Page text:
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November 17, 2009

Climbing Volcano Iztaccíhuatl

Filed under: life... — benmetz @ 11:19 pm

I’ve not been blogging recently.  You might be aware that I’ve spent the month in Mexico, a combination of holiday, some pro bono work for a couple of social entrepreneurs, an unexpected foray into the country’s social finance arena and the climbing of Volcano Iztaccíhuatl with a group of blind and partially sighted folk from Mexico and the United States.  I’m coming to the end of the trip, am back in Mexico City and finally am finding time to document what was a profound and remarkable adventure!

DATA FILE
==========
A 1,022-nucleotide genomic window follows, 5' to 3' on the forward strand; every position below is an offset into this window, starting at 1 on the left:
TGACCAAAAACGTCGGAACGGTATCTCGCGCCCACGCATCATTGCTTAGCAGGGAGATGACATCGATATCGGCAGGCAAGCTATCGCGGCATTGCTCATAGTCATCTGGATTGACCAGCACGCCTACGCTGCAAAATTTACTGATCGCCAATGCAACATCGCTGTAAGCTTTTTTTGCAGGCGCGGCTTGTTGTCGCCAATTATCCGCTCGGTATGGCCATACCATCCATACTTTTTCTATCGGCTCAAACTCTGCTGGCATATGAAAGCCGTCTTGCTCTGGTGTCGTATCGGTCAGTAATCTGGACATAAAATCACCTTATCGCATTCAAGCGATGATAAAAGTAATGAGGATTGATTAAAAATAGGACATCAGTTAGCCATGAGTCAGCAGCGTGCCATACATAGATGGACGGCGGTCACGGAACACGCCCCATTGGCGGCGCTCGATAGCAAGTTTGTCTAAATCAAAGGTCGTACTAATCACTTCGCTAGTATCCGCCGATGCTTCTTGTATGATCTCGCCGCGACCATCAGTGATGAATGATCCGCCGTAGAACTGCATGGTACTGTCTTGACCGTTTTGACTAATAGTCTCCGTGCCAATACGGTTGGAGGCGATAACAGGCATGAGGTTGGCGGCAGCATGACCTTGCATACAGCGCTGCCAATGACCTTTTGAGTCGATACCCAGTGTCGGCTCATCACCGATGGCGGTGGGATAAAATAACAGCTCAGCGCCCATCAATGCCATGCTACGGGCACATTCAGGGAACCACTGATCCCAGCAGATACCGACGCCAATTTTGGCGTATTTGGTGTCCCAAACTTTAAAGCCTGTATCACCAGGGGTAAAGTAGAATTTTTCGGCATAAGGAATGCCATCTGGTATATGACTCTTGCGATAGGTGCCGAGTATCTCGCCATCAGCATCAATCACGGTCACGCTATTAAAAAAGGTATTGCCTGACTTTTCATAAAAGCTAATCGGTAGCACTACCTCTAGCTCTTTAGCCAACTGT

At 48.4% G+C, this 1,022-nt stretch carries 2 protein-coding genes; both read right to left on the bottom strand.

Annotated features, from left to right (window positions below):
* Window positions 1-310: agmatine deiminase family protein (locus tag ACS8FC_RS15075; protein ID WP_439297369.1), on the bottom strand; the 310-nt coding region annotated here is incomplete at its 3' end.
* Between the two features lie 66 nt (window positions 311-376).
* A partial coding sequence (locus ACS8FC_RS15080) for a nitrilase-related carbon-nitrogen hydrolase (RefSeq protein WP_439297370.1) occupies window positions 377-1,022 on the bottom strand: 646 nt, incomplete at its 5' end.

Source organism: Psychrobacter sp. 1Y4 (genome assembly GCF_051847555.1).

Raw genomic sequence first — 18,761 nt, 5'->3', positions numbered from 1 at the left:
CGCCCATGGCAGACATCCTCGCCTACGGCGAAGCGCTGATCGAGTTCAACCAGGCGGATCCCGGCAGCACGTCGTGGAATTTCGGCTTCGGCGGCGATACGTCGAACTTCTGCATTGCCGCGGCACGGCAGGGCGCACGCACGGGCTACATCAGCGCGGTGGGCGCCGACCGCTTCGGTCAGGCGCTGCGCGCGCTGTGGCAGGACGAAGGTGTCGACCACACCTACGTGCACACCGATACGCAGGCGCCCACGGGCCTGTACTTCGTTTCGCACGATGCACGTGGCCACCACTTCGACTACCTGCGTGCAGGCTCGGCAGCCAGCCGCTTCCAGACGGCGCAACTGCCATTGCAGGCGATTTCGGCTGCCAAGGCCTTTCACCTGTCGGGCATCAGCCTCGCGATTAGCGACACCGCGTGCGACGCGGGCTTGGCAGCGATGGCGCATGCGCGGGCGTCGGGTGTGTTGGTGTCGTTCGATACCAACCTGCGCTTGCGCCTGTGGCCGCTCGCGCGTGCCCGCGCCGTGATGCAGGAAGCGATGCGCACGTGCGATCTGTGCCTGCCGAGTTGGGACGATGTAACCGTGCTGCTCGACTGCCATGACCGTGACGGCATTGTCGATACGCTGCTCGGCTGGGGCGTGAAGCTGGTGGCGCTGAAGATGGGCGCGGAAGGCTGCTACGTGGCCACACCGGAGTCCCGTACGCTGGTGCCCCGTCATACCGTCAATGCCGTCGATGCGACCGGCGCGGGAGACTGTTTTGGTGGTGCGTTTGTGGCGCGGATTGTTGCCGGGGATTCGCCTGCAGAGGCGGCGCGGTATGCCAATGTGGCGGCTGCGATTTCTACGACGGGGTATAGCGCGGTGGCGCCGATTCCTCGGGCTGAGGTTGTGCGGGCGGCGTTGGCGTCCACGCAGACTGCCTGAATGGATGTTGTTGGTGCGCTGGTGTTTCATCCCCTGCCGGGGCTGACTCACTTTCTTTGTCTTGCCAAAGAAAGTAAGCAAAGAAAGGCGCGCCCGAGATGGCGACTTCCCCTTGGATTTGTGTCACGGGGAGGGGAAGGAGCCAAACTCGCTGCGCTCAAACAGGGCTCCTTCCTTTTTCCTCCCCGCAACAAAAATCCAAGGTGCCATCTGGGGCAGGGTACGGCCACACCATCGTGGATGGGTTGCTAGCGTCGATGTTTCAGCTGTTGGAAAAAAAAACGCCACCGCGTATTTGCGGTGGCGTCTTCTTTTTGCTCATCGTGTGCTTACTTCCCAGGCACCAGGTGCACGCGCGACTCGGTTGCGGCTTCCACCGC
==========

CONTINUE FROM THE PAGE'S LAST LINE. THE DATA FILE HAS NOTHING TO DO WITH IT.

Ojos Que Sienten (trans. Eyes That Feel) is an organisation founded and led by Ashoka Fellow Gina Badenoch.  OQS works equally to empower blind and partially sighted people and to sensitise sighted and able bodied people to the skills and potential of people society considers to be disabled.  For the last year or so Gina and her team have been working to bring a group of blind and sighted folk to the top of Iztaccíhuatl, a +5,000 metre high volcano about two hours outside of Mexico City.  The team made it to the summit on Wednesday 11th November after a four-day adventure.  The event proved to be a profoundly moving and life-changing experience for many of the participants.  Thrown into the mix was a dinner in the dark for 150 people, a series of fantastic workshops, a number of presentations to universities and corporate sponsors and a book launch….  All in a days work for the OQS team!